Atmospheric Pressure  

Atmosphere and atmospheric pressure  
(a) Atmosphere. The gaseous envelope surrounding the earth from all around, is called atmosphere. It extends approximately up to 400 km. It contains air which is 72% nitrogen and 21% oxygen in addition to small percentage of carbon dioxide, hydrogen etc.
(b) Atmospheric pressure. Air possesses weight and hence it exerts pressure like liquids. The atmospheric pressure at a point is defined as the force acting normally on a unit area round that point, due to the total height of the air column of the atmosphere above it.
Its value is maximum at sea level and decreases as we go to higher altitudes.
Its symbol is Pa and S.I. unit is newton per square metre (N m-2) or pascal (Pa).
Pa = 1.013 x 105 Nm-2.

Measurement of atmospheric pressure  
The atmospheric pressure was measured by Torriceilli through an experiment in terms of height of mercury column in a mercury barometer.
Atmospheric pressure = 1 atmosphere
= 0.76 mm Hg = 0.76 x 13.6 x 103 x 9.8
= 1.01 x 105 N m-2 = 105 Pa.

Fortin’s barometer
A barometer is an instrument which is used for measuring the atmospheric pressure. The barometer most commonly used in laboratories is Fortin’s Barometer, described ahead : (a) Construction. It consists of a glass tube of narrow bore and about 1 metre long. It is closed at upper end and drawn into a jet and bent at the lower end (Fig).
The upper 1/3 part, nearer the closed end is of wider bore to avoid the effect of surface tension.
It is completely filled with pure, dry, air-free mercury and inverted vertically in a small reservoir containing pure, dry, air free mercury.
The vertical sides of the reservoir are made of glass and its bottom is in shape of a chamois leather bag, which can be raised or lowered by means of a screw. As the screw is moved up, the bottom of leather bag is raised and the mercury level in the reservoir is raised. As the screw is moved down, the bottom of leather bag is lowered and the mercury level in the reservoir is lowered. An ivory pin ‘P’ is fixed to the bottom of the cover of the reservoir and the mercury level in reservoir is adjusted with the screw, so as to touch the tip of the ivory pin P (Fig).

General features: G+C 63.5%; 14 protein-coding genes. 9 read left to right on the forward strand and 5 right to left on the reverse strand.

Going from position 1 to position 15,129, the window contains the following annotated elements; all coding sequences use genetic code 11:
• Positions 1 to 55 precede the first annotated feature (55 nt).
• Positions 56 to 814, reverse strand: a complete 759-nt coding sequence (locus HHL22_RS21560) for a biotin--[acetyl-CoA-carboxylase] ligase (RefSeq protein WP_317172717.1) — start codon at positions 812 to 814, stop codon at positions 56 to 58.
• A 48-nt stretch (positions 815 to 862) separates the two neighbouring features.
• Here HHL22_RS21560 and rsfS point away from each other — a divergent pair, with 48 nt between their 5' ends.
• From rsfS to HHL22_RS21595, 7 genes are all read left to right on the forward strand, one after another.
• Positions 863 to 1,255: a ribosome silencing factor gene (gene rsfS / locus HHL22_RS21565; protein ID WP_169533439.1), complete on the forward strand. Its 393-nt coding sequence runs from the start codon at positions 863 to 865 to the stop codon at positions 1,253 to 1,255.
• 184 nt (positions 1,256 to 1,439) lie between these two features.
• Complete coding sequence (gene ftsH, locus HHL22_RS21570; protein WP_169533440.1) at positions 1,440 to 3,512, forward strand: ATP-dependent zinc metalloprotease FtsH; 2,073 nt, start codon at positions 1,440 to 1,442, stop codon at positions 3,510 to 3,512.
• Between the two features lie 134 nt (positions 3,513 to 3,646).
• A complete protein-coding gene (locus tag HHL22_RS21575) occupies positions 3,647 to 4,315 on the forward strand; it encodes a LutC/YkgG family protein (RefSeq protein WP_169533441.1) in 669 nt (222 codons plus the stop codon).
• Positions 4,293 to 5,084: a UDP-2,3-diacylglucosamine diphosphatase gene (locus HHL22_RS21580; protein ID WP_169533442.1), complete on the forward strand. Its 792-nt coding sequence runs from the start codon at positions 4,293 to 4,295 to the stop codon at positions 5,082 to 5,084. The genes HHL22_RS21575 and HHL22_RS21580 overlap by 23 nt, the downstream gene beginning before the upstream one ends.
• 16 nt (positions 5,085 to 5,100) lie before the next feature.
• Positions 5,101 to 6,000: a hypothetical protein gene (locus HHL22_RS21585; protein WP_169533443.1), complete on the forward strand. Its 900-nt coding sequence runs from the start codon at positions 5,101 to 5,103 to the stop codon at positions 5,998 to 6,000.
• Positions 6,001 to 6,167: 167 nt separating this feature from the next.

atmospheric-pressure-1
A brass tube encloses the glass tube. There are two vertical slits, cut diametrically opposite to each other, in upper one-third part of the brass tube. Through the slits, the level of mercury in the glass tube can be seen. Main scale S1 is engraved on the brass tube on the one side of the front slit and zero of this scale coincides with the tip of the ivory pin P. A brass vernier ‘scale V can be moved up and down in the front slit by the rack and pinion screw S.
(b) Adjustment. 1. The barometer is hung vertically from a peg inside a wooden case having a glass cover.
2. Screw is moved till the tip of P just touches tip of its image in mercury, without causing any depression in mercury surface [Fig].
3. The rack and pinion screw S is adjusted till the lower edge of the vernier scale V appears to just touch the mercury surface in the barometer tube. In this position, a small portion of the white background is visible at the sides of the barometer tube due to the convexity of the mercury surface.
4. Read the position of the zero of V scale on scale and also the vernier division coinciding with the main scale division and find the height of mercury in the barometer tube.
The white background is very helpful in making the adjustment with screw S.
5. Note the temperature as recorded by the thermometer attached on the brass tube, {not shown in diagram)

Gaslaws  
(a) Boyle’s Law. It states that the pressure (P) of an enclosed gas (i.e., for a given mass of gas) is inversely proportional to its volume (V), provided temperature of the gas remains constant.
i. e., For an enclosed gas, at constant temperature (T),
atmospheric-pressure-2
(b) Charles’ Law. It states that for an enclosed gas (i.e., for a given mass of gas) at a constant pressure (P), the volume (V) of the gas is directly proportional to its absolute temperature (T).
i. e., For an enclosed gas at constant pressure (P).
atmospheric-pressure-3
(c) Gay Lussac’s Law or Pressure Law. It states that for an enclosed gas (i.e., for a given mass of gas) at a constant volume (V), the pressure (P) of the gas is directly proportional to its absolute temperature (T).
i. e., For an enclosed gas, at constant volume (V),
atmospheric-pressure-4

Gas equation
atmospheric-pressure-5

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